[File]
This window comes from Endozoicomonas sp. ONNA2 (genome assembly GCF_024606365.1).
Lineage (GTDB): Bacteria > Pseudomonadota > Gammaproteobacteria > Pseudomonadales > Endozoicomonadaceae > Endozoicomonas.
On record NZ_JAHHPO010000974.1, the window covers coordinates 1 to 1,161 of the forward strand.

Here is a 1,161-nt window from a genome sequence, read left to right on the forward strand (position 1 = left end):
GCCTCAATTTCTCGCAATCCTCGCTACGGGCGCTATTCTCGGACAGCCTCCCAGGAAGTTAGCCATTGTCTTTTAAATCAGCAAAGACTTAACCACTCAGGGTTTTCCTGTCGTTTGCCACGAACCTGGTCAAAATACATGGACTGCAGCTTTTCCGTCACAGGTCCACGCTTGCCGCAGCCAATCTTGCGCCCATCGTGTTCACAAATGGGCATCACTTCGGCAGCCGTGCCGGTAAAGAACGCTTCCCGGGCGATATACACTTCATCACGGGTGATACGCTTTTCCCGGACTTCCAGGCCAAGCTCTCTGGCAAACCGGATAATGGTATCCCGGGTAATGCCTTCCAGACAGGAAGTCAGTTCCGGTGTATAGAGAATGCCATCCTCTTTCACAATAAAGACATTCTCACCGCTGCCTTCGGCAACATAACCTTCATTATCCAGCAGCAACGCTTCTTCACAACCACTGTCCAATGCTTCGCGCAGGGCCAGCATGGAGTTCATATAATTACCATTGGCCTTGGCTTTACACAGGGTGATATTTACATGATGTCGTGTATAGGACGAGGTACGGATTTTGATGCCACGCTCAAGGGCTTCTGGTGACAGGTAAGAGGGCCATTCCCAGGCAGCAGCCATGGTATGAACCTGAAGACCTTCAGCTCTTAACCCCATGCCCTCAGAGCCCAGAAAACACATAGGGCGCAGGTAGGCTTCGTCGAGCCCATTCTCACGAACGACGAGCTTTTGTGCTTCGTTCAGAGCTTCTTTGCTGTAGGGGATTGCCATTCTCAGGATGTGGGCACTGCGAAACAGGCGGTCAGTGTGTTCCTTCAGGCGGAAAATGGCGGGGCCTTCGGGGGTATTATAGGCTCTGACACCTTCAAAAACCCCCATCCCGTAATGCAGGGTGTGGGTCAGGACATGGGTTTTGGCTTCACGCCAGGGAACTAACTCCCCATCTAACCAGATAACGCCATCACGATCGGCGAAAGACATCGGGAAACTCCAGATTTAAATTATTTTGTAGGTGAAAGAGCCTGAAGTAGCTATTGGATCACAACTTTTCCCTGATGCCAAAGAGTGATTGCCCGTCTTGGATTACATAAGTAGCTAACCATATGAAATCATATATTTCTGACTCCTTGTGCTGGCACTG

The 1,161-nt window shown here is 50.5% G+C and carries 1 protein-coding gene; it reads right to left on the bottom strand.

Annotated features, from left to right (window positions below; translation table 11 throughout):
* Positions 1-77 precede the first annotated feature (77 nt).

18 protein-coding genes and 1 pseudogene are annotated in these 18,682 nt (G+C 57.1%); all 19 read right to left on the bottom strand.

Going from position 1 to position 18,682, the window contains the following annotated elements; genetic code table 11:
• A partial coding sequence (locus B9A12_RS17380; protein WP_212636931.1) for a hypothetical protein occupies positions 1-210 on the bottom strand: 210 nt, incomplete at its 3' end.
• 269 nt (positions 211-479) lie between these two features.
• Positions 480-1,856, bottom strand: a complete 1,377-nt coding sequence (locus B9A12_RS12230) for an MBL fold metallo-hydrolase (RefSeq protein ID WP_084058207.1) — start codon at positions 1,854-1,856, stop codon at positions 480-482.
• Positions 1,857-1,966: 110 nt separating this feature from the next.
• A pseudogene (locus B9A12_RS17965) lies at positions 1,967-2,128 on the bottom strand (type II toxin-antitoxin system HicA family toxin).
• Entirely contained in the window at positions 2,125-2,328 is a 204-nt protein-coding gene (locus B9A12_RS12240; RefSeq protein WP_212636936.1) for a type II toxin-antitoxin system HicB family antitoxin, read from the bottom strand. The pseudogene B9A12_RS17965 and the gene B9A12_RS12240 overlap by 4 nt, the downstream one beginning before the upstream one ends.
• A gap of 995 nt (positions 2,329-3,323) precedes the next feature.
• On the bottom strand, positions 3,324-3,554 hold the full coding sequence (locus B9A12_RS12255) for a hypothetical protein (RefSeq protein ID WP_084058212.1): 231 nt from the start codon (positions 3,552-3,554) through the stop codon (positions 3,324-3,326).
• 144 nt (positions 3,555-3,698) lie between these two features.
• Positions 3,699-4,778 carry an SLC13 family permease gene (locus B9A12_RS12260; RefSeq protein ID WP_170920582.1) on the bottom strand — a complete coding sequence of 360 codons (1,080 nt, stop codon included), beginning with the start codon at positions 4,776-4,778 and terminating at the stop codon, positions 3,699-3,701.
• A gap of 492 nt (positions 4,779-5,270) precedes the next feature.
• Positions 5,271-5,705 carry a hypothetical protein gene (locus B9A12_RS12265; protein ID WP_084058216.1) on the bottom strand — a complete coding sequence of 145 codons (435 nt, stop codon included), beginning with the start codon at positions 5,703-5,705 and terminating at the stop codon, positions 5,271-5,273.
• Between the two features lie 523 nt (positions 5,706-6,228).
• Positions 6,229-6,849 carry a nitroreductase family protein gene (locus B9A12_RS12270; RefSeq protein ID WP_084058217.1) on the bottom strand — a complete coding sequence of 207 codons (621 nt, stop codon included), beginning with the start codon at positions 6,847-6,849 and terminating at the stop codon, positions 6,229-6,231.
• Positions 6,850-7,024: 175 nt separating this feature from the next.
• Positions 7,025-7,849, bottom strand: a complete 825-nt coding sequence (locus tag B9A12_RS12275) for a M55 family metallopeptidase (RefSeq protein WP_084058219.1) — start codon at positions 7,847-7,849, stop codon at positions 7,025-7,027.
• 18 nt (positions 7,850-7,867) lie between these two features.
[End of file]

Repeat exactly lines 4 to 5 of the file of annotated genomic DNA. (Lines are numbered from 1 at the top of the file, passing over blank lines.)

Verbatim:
Here is a 1,161-nt window from a genome sequence, read left to right on the forward strand (position 1 = left end):
GCCTCAATTTCTCGCAATCCTCGCTACGGGCGCTATTCTCGGACAGCCTCCCAGGAAGTTAGCCATTGTCTTTTAAATCAGCAAAGACTTAACCACTCAGGGTTTTCCTGTCGTTTGCCACGAACCTGGTCAAAATACATGGACTGCAGCTTTTCCGTCACAGGTCCACGCTTGCCGCAGCCAATCTTGCGCCCATCGTGTTCACAAATGGGCATCACTTCGGCAGCCGTGCCGGTAAAGAACGCTTCCCGGGCGATATACACTTCATCACGGGTGATACGCTTTTCCCGGACTTCCAGGCCAAGCTCTCTGGCAAACCGGATAATGGTATCCCGGGTAATGCCTTCCAGACAGGAAGTCAGTTCCGGTGTATAGAGAATGCCATCCTCTTTCACAATAAAGACATTCTCACCGCTGCCTTCGGCAACATAACCTTCATTATCCAGCAGCAACGCTTCTTCACAACCACTGTCCAATGCTTCGCGCAGGGCCAGCATGGAGTTCATATAATTACCATTGGCCTTGGCTTTACACAGGGTGATATTTACATGATGTCGTGTATAGGACGAGGTACGGATTTTGATGCCACGCTCAAGGGCTTCTGGTGACAGGTAAGAGGGCCATTCCCAGGCAGCAGCCATGGTATGAACCTGAAGACCTTCAGCTCTTAACCCCATGCCCTCAGAGCCCAGAAAACACATAGGGCGCAGGTAGGCTTCGTCGAGCCCATTCTCACGAACGACGAGCTTTTGTGCTTCGTTCAGAGCTTCTTTGCTGTAGGGGATTGCCATTCTCAGGATGTGGGCACTGCGAAACAGGCGGTCAGTGTGTTCCTTCAGGCGGAAAATGGCGGGGCCTTCGGGGGTATTATAGGCTCTGACACCTTCAAAAACCCCCATCCCGTAATGCAGGGTGTGGGTCAGGACATGGGTTTTGGCTTCACGCCAGGGAACTAACTCCCCATCTAACCAGATAACGCCATCACGATCGGCGAAAGACATCGGGAAACTCCAGATTTAAATTATTTTGTAGGTGAAAGAGCCTGAAGTAGCTATTGGATCACAACTTTTCCCTGATGCCAAAGAGTGATTGCCCGTCTTGGATTACATAAGTAGCTAACCATATGAAATCATATATTTCTGACTCCTTGTGCTGGCACTG